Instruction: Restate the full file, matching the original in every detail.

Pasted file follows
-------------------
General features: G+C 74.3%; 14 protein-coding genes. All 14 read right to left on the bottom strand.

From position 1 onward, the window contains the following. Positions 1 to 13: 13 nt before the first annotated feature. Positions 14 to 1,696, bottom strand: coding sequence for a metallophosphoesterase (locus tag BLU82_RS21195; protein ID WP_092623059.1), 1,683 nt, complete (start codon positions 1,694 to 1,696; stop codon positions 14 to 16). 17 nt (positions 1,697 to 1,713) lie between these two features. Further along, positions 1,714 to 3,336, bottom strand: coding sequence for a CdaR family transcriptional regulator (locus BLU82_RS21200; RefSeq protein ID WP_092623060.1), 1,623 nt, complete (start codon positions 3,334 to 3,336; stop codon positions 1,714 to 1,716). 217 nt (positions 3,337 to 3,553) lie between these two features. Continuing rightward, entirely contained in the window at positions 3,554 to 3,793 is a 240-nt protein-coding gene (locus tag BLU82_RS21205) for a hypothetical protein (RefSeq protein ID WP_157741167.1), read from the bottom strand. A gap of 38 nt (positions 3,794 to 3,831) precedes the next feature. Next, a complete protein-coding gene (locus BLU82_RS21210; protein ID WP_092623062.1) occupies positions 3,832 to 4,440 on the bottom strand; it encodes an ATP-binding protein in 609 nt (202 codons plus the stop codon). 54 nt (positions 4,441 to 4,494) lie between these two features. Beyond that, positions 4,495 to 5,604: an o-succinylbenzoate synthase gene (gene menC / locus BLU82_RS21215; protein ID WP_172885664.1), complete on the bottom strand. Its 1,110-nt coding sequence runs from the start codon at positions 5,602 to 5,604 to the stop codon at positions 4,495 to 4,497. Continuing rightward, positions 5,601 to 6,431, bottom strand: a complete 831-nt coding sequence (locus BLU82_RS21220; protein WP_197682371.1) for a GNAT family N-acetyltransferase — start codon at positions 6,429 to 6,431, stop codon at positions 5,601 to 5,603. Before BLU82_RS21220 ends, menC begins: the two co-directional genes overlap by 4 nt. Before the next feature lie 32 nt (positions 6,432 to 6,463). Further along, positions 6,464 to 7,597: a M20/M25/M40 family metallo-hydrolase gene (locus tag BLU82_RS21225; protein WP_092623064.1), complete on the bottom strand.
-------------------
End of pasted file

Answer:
General features: G+C 74.3%; 14 protein-coding genes. All 14 read right to left on the bottom strand.

From position 1 onward, the window contains the following. Positions 1 to 13: 13 nt before the first annotated feature. Positions 14 to 1,696, bottom strand: coding sequence for a metallophosphoesterase (locus tag BLU82_RS21195; protein ID WP_092623059.1), 1,683 nt, complete (start codon positions 1,694 to 1,696; stop codon positions 14 to 16). 17 nt (positions 1,697 to 1,713) lie between these two features. Further along, positions 1,714 to 3,336, bottom strand: coding sequence for a CdaR family transcriptional regulator (locus BLU82_RS21200; RefSeq protein ID WP_092623060.1), 1,623 nt, complete (start codon positions 3,334 to 3,336; stop codon positions 1,714 to 1,716). 217 nt (positions 3,337 to 3,553) lie between these two features. Continuing rightward, entirely contained in the window at positions 3,554 to 3,793 is a 240-nt protein-coding gene (locus tag BLU82_RS21205) for a hypothetical protein (RefSeq protein ID WP_157741167.1), read from the bottom strand. A gap of 38 nt (positions 3,794 to 3,831) precedes the next feature. Next, a complete protein-coding gene (locus BLU82_RS21210; protein ID WP_092623062.1) occupies positions 3,832 to 4,440 on the bottom strand; it encodes an ATP-binding protein in 609 nt (202 codons plus the stop codon). 54 nt (positions 4,441 to 4,494) lie between these two features. Beyond that, positions 4,495 to 5,604: an o-succinylbenzoate synthase gene (gene menC / locus BLU82_RS21215; protein ID WP_172885664.1), complete on the bottom strand. Its 1,110-nt coding sequence runs from the start codon at positions 5,602 to 5,604 to the stop codon at positions 4,495 to 4,497. Continuing rightward, positions 5,601 to 6,431, bottom strand: a complete 831-nt coding sequence (locus BLU82_RS21220; protein WP_197682371.1) for a GNAT family N-acetyltransferase — start codon at positions 6,429 to 6,431, stop codon at positions 5,601 to 5,603. Before BLU82_RS21220 ends, menC begins: the two co-directional genes overlap by 4 nt. Before the next feature lie 32 nt (positions 6,432 to 6,463). Further along, positions 6,464 to 7,597: a M20/M25/M40 family metallo-hydrolase gene (locus tag BLU82_RS21225; protein WP_092623064.1), complete on the bottom strand.